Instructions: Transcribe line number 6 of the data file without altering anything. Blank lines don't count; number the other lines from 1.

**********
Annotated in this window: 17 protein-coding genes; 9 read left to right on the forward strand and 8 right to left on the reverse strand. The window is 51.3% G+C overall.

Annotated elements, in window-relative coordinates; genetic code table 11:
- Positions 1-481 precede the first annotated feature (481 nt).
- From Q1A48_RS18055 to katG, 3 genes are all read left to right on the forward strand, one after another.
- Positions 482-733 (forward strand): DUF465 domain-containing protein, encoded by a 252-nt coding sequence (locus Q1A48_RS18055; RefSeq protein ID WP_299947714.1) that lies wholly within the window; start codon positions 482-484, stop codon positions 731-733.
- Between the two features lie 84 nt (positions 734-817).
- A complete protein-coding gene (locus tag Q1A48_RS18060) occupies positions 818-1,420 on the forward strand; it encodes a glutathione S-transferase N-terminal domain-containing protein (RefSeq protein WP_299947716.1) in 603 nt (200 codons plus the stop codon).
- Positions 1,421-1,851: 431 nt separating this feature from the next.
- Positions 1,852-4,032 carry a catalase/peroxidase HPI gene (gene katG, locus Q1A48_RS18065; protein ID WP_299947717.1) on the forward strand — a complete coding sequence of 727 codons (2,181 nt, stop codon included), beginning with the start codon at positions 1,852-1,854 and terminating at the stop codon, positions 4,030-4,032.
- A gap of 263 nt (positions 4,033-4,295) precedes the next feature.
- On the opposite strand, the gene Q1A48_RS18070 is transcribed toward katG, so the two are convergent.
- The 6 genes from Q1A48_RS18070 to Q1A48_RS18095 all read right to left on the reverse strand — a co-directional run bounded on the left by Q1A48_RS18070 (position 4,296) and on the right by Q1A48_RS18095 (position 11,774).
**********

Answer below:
- Between the two features lie 84 nt (positions 734-817).